- The Washington Times - Tuesday, November 21, 2000

Neither presidential aspirants George W. Bush nor Al Gore could be accused of playing by Queensberry rules in their gladiatorial quest for the White House. Both seem prepared to cajole electors pledged to the other side to betray their honor (and probably state law) and to switch their votes when they meet in their respective states on Dec. 18. From the 538 electors (possibly 25 fewer if Florida's appointments remain in the twilight zone), only a tiny number of Benedict Arnold-like defectors could carry the day for Mr. Gore. At present, sans Florida, he leads Mr. Bush in electoral votes 267-246. If Mr. Bush captures Florida (and surges to a 271 majority), Mr. Gore could connive his way into the presidency with but three faithless electors.

And he seems prepared to try the faithless elector card if necessary to triumph. According to a Washington Post story Friday, Bob Beckel, a seasoned Democrat consultant who managed Walter F. Mondale's 1984 presidential campaign fiasco, is hoping to identify Republican electors nationwide vulnerable to opting for Mr. Gore because they became convinced that he defeated Mr. Bush in Florida irrespective of what the state itself finally determines.

That tactic of desperation seems more shadow than substance. Since the first election of George Washington in 1788, more than 19,000 presidential electors have cast votes; fewer than 10 have betrayed their respective trusts, the last occasion by West Virginia's Margaret Leach in 1988.

On the other hand, only 24 states and the District of Columbia feature laws compelling electors to vote for the presidential candidates of their parties. The U.S. Supreme Court upheld the constitutionality of pledged elector laws enacted by states in Ray vs. Blair (1952). Moreover, only five of that number penalize violations. And in 1968, North Carolina elector Lloyd W. Bailey, who had been chosen as a Republican, apostatized in favor of George Wallace instead of Richard M. Nixon. That betrayal occasioned a congressional challenge led by Sen. Edmund Muskie, Maine Democrat, and Rep. James G. O'Hara, Michigan Democrat. Acting under the federal Electoral Count Act (ECA) of 1887, the pair insisted before both the House and Senate that Mr. Bailey's vote for Mr. Wallace was not "regularly given." The ECA provides that the two chambers "concurrently may reject the vote [of an elector certified by a governor] when they agree [by simple majorities] that such vote … ha[s] not been … regularly given" according to state law.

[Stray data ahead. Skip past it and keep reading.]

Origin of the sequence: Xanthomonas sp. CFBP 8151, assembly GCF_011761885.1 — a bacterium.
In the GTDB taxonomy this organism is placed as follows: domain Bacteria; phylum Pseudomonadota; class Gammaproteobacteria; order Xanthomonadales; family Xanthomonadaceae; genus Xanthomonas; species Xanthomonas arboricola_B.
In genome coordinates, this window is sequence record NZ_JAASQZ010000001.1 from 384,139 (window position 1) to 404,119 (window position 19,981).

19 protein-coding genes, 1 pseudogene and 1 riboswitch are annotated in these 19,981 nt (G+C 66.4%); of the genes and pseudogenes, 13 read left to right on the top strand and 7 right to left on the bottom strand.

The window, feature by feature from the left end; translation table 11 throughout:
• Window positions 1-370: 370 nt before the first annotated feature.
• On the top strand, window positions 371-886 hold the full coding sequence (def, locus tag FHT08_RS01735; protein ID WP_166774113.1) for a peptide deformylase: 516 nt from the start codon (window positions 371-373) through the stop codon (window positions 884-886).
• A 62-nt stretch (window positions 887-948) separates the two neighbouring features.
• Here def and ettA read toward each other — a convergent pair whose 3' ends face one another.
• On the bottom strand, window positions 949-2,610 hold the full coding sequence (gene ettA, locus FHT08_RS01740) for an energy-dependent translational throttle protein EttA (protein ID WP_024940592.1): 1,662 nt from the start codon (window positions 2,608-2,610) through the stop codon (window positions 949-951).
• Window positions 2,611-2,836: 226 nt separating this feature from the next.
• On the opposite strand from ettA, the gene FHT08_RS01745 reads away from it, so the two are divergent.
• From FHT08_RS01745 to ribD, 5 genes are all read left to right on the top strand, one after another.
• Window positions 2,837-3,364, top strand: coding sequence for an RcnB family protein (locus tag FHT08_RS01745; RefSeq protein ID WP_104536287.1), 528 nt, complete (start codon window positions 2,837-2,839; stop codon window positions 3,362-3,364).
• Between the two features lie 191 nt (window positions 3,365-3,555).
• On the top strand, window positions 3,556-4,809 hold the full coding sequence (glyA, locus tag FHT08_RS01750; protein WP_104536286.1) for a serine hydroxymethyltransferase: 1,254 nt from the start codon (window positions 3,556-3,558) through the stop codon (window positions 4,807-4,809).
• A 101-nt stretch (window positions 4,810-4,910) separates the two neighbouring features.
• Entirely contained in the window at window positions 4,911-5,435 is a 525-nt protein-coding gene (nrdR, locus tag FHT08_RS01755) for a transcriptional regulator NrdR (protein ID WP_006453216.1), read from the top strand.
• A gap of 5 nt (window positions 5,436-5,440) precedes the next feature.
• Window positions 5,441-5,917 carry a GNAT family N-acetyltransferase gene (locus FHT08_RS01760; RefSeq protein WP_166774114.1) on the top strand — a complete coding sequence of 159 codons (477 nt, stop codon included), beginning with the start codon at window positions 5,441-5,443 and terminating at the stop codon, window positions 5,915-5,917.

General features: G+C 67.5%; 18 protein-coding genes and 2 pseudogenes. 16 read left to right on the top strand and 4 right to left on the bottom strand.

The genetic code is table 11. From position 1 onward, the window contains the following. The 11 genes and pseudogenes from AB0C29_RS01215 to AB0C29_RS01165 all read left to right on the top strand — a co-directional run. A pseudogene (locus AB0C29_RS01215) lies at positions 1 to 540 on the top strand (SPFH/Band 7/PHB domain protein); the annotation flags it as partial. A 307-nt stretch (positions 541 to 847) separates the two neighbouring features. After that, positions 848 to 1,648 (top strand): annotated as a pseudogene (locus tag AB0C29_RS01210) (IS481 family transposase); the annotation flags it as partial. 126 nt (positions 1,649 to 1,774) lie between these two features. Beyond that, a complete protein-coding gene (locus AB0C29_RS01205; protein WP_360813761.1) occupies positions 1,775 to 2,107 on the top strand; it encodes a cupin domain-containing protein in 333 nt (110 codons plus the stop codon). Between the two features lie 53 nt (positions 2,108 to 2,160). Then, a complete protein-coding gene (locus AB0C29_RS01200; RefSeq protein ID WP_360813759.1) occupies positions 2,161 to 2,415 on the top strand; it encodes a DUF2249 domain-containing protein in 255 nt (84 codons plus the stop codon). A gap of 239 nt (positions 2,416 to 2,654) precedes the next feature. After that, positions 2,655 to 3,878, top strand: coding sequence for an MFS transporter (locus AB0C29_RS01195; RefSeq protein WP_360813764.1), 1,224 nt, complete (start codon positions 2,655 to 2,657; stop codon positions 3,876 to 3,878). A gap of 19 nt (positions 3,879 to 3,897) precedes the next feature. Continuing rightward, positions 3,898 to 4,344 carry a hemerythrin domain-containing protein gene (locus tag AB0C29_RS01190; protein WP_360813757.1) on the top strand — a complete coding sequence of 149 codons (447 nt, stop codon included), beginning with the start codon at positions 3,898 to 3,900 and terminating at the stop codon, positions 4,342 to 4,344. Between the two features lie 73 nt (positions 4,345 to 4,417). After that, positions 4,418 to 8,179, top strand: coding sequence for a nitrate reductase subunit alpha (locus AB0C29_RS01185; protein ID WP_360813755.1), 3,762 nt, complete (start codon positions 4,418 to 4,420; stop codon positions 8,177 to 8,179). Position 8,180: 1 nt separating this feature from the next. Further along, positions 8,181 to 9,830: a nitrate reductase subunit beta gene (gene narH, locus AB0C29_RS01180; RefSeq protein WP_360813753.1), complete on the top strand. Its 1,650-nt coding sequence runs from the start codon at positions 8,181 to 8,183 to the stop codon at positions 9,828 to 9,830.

At the Jan. 6 joint session of Congress summoned to count the electoral votes, the Senate and House proceeded to separate sessions to consider whether Mr. Bailey's ballot should be recognized. The two bodies rejected the Muskie-O'Hara challenge by margins of 58-33 in the Senate and 228-170 in the House.

The Bailey precedent, however, does not bind succeeding Congresses. Its persuasive value is deflated because the outcome of the Bailey dispute was known at the time to be irrelevant to the election of Nixon. Furthermore, faithless electors seem guilty of political fraud, breach of trust or intentional misrepresentation under state law. They are selected by political parties because of their professed loyalties to particular presidential candidates. To act otherwise would seem a violation of state common law in the 26 states that have declined to pronounce by statute against such political treason.

In addition to political parties, faithless electors defraud voters in every state. Their reasonable expectation is that presidential votes will be faithfully echoed by a state's slate of electors. That expectation is fortified by the practice in 42 states to exclude a candidate's list of electors from the ballot. Thus, when the 107th Congress convenes on Jan. 6, the Republican-controlled House and Senate might reasonably reject any faithless elector vote for Mr. Gore on the theory that it had not been "regularly given" under state law as mandated by the ECA.

If there were any question on that score, Congress could swiftly amend the ECA expressly to prohibit such a betrayal of trust, and to apply the amendment retroactively to the 2000 election. Its constitutional power to do so to preserve the presidency from any taint of illegitimacy seems incontestable. As the Supreme Court explained in ex parte Yarborough (1884): "If this [national] government is anything more than a mere aggregation of delegated agents of other states and governments, each of which is superior to the general government, it must have power to protect the elections on which its existence depends from violence and corruption. If it has not this power it is helpless before the two great natural and historical enemies of all republics, open violence and insidious corruption." And writing in Oregon vs. Mitchell (1970), Associate Justice Hugo Black declared that "it is the prerogative of Congress to oversee the conduct of presidential and vice presidential elections and to set the qualifications for voters for electors for those offices." He emphasized that "inherent in the very concept of a supreme national government with national officers is a residual power in Congress to insure that those officers represent their national constituency as responsively as possible. This power arises from the nature of our constitutional system of government and from the Necessary and Proper Clause."

Should not Congress by statute quickly outlaw Benedict Arnold electors for the ages?

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